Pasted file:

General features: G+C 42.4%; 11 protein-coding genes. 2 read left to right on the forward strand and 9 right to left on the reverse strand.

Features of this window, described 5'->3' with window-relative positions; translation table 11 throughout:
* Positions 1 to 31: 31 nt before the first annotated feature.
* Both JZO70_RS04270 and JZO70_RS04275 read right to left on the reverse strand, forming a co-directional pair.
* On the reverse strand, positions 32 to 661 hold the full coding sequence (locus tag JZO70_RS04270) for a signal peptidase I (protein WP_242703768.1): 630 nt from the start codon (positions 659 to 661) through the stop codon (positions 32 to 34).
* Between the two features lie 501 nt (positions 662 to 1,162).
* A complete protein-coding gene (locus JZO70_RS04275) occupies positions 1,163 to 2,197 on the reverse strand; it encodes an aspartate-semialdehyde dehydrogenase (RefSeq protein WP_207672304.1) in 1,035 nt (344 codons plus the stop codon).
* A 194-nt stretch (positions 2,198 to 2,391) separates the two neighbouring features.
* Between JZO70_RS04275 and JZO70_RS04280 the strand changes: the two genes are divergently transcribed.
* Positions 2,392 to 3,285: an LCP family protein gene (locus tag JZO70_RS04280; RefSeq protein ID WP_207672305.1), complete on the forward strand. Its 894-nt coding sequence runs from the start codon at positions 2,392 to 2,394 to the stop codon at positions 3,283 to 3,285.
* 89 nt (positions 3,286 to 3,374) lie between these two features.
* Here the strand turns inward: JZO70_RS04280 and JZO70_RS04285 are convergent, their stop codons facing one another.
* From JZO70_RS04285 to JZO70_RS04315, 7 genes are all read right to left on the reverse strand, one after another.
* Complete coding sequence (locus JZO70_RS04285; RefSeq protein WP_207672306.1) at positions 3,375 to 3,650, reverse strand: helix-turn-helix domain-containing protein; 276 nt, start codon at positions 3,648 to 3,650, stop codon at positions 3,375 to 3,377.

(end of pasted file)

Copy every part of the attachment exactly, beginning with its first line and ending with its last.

General features: G+C 42.4%; 11 protein-coding genes. 2 read left to right on the forward strand and 9 right to left on the reverse strand.

Features of this window, described 5'->3' with window-relative positions; translation table 11 throughout:
* Positions 1 to 31: 31 nt before the first annotated feature.
* Both JZO70_RS04270 and JZO70_RS04275 read right to left on the reverse strand, forming a co-directional pair.
* On the reverse strand, positions 32 to 661 hold the full coding sequence (locus tag JZO70_RS04270) for a signal peptidase I (protein WP_242703768.1): 630 nt from the start codon (positions 659 to 661) through the stop codon (positions 32 to 34).
* Between the two features lie 501 nt (positions 662 to 1,162).
* A complete protein-coding gene (locus JZO70_RS04275) occupies positions 1,163 to 2,197 on the reverse strand; it encodes an aspartate-semialdehyde dehydrogenase (RefSeq protein WP_207672304.1) in 1,035 nt (344 codons plus the stop codon).
* A 194-nt stretch (positions 2,198 to 2,391) separates the two neighbouring features.
* Between JZO70_RS04275 and JZO70_RS04280 the strand changes: the two genes are divergently transcribed.
* Positions 2,392 to 3,285: an LCP family protein gene (locus tag JZO70_RS04280; RefSeq protein ID WP_207672305.1), complete on the forward strand. Its 894-nt coding sequence runs from the start codon at positions 2,392 to 2,394 to the stop codon at positions 3,283 to 3,285.
* 89 nt (positions 3,286 to 3,374) lie between these two features.
* Here the strand turns inward: JZO70_RS04280 and JZO70_RS04285 are convergent, their stop codons facing one another.
* From JZO70_RS04285 to JZO70_RS04315, 7 genes are all read right to left on the reverse strand, one after another.
* Complete coding sequence (locus JZO70_RS04285; RefSeq protein WP_207672306.1) at positions 3,375 to 3,650, reverse strand: helix-turn-helix domain-containing protein; 276 nt, start codon at positions 3,648 to 3,650, stop codon at positions 3,375 to 3,377.